Oslo Garden

A blog about gardening in Oslo, Norway

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Frost arrives

Since I’d visited the school garden four weeks ago Autumn had arrived. Today came the first frost.

Things are definitely slowing down now and I wanted to get a sense of how things are doing. And to tidy up.

I finally removed the bean plants and sweet peas that had been clinging to their frames and dissasembled the bamboo ready to be packed away until next year. I collected some plant debris such as from the old lettuce and shrivelled up squash plants and added it to the compost heap. The calendulas, that had never really shone this year, were still desperately trying to flower, with a few buds waiting in vain to come out. I didn’t have the heart to uproot them and decided to do it another day in the hope that the flower heads that had begun to turn into seed heads would also mature enough for me to save.

The radishes that had been planted back in September had not really grown big enough yet to harvest. The chives that had taken so long to mature now looked nice and chunky. I’d like to transplant them soon so that I can overwinter them in order to replant them into next year’s garden.

Chard and kale were still growing well and still had lots of life in them. Most of the carrots had already been harvested by the school but there was still the odd plant growing.

Quite unexpectedly I also found a couple of carrot plants growing in another bed alongside the squashes. Somehow they’d found their way there, perhaps blown by the wind or inadvertently transported by me when sowing! A happy accident nonetheless!

Disappointingly I didn’t find much of the grazing rye that I had scattered in September. Rather than a blanket of rye grass I only found a measly handful of blades.20151014_092831Perhaps it had been too late to sow them? I’ll keep my eyes peeled for any more sprouting up and, in time, I’ll dig in whatever has germinated which, along with the leaves, will add more nutrients into the soil.

I’ll be back again in a few weeks to continue with the clear up.


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The F word

It feels like I’ve been on the starting blocks waiting for the full force of Spring to arrive for a couple of weeks now. Every time there are clear blue skies, temperatures rise a few notches, I get ready to shoot out of the blocks and go into gardening overdrive. But then the big F re-appears….Frost that is. Overnight. Once or twice. Just to remind you not to be too hasty….

While waiting, I can use the time to begin hardening off my seedlings, so that they will be ready to be planted out in their final location. This will, hopefully, coincide nicely with all risk of frost having passed.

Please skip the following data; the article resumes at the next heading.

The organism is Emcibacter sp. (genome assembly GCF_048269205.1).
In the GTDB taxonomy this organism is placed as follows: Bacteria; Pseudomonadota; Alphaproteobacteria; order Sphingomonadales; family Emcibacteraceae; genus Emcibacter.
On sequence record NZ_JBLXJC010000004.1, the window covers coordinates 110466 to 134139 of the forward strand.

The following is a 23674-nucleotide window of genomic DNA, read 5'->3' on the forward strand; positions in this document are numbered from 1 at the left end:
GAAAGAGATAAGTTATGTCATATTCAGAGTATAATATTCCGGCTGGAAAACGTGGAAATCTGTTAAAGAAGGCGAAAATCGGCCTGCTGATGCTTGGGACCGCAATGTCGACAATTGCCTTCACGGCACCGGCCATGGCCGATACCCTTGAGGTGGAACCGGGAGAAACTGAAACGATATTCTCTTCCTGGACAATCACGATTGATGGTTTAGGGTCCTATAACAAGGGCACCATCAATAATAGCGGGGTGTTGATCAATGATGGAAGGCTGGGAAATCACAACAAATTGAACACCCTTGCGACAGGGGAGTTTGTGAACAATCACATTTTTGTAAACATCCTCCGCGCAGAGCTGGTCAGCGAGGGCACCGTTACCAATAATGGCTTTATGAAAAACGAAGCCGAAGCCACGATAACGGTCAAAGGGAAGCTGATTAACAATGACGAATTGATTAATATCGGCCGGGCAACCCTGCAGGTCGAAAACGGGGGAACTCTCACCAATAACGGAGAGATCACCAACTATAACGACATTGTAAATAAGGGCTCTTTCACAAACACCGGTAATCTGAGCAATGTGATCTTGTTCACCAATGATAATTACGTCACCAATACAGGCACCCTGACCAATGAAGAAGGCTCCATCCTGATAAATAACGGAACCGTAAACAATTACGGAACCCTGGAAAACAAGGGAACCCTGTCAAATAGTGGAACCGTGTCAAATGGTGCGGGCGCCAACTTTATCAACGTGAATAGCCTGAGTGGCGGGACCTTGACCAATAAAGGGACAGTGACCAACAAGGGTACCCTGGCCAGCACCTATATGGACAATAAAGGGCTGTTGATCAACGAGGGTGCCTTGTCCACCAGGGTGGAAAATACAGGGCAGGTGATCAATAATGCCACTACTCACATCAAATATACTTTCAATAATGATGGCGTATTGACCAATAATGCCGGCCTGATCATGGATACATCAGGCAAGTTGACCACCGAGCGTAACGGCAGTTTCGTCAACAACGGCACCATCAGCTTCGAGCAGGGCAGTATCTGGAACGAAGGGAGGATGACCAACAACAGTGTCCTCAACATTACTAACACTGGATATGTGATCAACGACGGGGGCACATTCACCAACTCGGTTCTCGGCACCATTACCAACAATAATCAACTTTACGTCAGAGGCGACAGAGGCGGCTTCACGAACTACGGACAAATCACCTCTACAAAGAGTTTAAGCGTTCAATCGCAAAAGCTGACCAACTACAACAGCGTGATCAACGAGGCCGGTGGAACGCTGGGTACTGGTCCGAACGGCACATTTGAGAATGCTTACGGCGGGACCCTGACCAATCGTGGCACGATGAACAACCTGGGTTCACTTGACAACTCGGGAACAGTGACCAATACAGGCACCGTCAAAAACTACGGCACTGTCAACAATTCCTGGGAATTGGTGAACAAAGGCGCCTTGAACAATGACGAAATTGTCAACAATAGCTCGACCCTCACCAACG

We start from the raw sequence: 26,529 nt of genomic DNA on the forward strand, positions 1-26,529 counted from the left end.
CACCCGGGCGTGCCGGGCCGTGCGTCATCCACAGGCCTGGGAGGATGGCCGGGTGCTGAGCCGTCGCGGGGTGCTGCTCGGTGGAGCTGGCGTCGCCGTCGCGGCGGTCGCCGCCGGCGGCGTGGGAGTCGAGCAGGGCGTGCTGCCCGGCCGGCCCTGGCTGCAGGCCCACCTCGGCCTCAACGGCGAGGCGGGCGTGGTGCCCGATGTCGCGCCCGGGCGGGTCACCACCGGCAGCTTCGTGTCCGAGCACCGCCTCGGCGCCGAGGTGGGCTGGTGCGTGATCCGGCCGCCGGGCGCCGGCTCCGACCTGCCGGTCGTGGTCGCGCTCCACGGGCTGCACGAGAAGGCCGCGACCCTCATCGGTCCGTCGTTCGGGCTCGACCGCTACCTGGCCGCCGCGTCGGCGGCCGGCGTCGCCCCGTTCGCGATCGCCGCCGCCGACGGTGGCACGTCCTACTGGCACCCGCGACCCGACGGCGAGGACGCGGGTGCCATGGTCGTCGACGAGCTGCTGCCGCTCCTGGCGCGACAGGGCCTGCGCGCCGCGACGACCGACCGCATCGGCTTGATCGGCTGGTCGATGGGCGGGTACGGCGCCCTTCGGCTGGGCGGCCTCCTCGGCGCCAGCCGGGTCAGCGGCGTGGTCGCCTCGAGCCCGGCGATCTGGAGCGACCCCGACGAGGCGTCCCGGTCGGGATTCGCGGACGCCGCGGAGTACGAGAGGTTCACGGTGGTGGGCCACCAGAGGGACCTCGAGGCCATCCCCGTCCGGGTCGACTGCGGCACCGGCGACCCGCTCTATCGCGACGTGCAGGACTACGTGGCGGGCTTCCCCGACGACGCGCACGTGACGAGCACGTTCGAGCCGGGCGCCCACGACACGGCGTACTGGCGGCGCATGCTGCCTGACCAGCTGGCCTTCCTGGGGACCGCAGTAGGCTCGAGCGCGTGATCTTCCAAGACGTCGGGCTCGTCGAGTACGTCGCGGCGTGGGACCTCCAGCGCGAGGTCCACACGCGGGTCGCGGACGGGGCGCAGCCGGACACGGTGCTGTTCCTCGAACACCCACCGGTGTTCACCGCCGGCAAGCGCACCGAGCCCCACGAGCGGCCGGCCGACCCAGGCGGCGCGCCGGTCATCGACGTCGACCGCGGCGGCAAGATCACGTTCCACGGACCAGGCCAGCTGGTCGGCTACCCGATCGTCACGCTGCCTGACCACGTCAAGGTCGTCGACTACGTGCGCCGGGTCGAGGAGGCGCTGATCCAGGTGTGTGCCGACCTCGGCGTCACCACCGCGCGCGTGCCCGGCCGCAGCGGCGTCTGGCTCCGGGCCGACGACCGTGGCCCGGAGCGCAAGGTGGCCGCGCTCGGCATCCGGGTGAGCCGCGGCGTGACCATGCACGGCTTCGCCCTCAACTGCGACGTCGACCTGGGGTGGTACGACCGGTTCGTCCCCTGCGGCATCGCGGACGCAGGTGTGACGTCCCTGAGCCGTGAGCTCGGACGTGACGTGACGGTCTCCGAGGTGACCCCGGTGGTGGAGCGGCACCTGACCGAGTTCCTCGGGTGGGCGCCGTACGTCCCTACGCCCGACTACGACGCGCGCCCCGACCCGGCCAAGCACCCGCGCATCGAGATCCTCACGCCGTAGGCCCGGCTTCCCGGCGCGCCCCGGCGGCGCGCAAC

Hardening off involves gradually preparing seedlings that have been nurtured under a protected environment, to be outside. They physically have to toughen up. So it begins with leaving them out for an hour or two on their first day, somewhere sheltered, out of the sun and preferably covered with a light fleece. Then they go back inside and return outside the following day, for a little more time. This is repeated each day, increasing it over successive days and in time exposing them to sunlight little by little until eventually you can leave them outside overnight covered with a light fleece. Finally a few days before they are planted out, you leave them out all day and night without any cover. This process should take a couple of weeks.

This year I have also carried forward the School Project I began last year and have been busy making plans for a planting scheme for the school garden’s raised beds.


I have simplified the system this year, basing it on a three-year rotation (this now being the second) and growing fewer family groups of vegetables but more variety within each group. For instance within the Legume family, I’ve picked three varieties of Bean alongside one Pea.

Salads – Lollo Rosso, Iceberg, Maravilla de Verano- form the borders between the sections of crops in each bed. The lettuces will be continually harvested until late August/September, after which they will be replaced with a sowing of a green manure crop. This will add valuable nutrients back into the soil before the frosts return.

Flowers- some edible, some to attract pollinators and some to distract the pests from the juicy veg! Calendular, Nasturtiums and Sweet peas.

Bed A:

Wigwam with Climbing Beans- Runner Bean, Blauhilde, Cobra.

Ambrosia Peas

Carrots- Purple Haze, Cosmic Purple, Atomic Red, Milan- surrounded by Garlic Chives

Bed B:

Kales- Westlander Winter Kale, Redbor

Chard- Rhubarb, Rainbow

Radish interspersed with the lettuce

Bed C:

Wigwam with climbing beans (as in Bed A)

Summer Squash- Gold Rush (Yellow courgette), Sunbeam (Pattypan)


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Expect the unexpected

Wait, what happened??! One minute it’s spring,  the next minute it’s….


This morning’s forecast of rain that has turn out to be (surprise!) snow is somewhat head wrecking but it won’t significantly affect my plants. However at this time of year it’s still important to be prepared for unexpected dips in night-time temperatures and frost.  When it’s bright and sunny outside, it’s easy to get complacent. This coming week, there are swings of temperatures of between 0 to 11 degrees C, and in the outskirts or higher areas of the city the temperatures drop to -4 degrees C at night. So it’s worth just being vigilant. Protect your most vulnerable plants.

I’ve only just managed to save my Sweet William (Dianthus barbatus) so I’ll be watching the temperatures keenly and throw a light fleece over it again if necessary over the next week….